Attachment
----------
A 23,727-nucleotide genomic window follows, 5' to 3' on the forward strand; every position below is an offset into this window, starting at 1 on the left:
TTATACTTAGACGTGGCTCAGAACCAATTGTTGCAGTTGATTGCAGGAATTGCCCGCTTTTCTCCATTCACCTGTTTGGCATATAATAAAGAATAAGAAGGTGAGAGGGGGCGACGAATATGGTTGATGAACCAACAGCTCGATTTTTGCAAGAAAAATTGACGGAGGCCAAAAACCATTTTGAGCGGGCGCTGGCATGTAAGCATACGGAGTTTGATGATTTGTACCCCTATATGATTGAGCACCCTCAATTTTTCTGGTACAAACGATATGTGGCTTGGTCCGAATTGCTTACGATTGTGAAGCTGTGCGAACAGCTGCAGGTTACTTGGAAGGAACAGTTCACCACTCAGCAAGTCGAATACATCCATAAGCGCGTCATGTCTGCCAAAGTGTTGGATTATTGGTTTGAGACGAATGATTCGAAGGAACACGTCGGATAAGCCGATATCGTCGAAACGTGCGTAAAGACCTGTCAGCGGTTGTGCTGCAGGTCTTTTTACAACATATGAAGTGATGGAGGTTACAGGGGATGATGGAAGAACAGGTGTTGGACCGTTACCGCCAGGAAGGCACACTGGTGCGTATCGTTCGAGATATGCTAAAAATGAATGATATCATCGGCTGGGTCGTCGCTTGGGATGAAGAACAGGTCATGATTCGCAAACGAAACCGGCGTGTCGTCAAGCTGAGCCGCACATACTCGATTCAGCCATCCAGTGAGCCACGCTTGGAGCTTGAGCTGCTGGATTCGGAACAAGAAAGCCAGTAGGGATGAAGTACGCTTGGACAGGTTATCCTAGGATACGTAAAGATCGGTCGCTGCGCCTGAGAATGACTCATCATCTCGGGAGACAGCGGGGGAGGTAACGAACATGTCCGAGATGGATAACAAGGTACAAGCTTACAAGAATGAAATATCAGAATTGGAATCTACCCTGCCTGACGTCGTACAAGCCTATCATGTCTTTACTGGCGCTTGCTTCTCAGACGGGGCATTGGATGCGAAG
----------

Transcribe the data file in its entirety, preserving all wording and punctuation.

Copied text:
A 23,727-nucleotide genomic window follows, 5' to 3' on the forward strand; every position below is an offset into this window, starting at 1 on the left:
TTATACTTAGACGTGGCTCAGAACCAATTGTTGCAGTTGATTGCAGGAATTGCCCGCTTTTCTCCATTCACCTGTTTGGCATATAATAAAGAATAAGAAGGTGAGAGGGGGCGACGAATATGGTTGATGAACCAACAGCTCGATTTTTGCAAGAAAAATTGACGGAGGCCAAAAACCATTTTGAGCGGGCGCTGGCATGTAAGCATACGGAGTTTGATGATTTGTACCCCTATATGATTGAGCACCCTCAATTTTTCTGGTACAAACGATATGTGGCTTGGTCCGAATTGCTTACGATTGTGAAGCTGTGCGAACAGCTGCAGGTTACTTGGAAGGAACAGTTCACCACTCAGCAAGTCGAATACATCCATAAGCGCGTCATGTCTGCCAAAGTGTTGGATTATTGGTTTGAGACGAATGATTCGAAGGAACACGTCGGATAAGCCGATATCGTCGAAACGTGCGTAAAGACCTGTCAGCGGTTGTGCTGCAGGTCTTTTTACAACATATGAAGTGATGGAGGTTACAGGGGATGATGGAAGAACAGGTGTTGGACCGTTACCGCCAGGAAGGCACACTGGTGCGTATCGTTCGAGATATGCTAAAAATGAATGATATCATCGGCTGGGTCGTCGCTTGGGATGAAGAACAGGTCATGATTCGCAAACGAAACCGGCGTGTCGTCAAGCTGAGCCGCACATACTCGATTCAGCCATCCAGTGAGCCACGCTTGGAGCTTGAGCTGCTGGATTCGGAACAAGAAAGCCAGTAGGGATGAAGTACGCTTGGACAGGTTATCCTAGGATACGTAAAGATCGGTCGCTGCGCCTGAGAATGACTCATCATCTCGGGAGACAGCGGGGGAGGTAACGAACATGTCCGAGATGGATAACAAGGTACAAGCTTACAAGAATGAAATATCAGAATTGGAATCTACCCTGCCTGACGTCGTACAAGCCTATCATGTCTTTACTGGCGCTTGCTTCTCAGACGGGGCATTGGATGCGAAG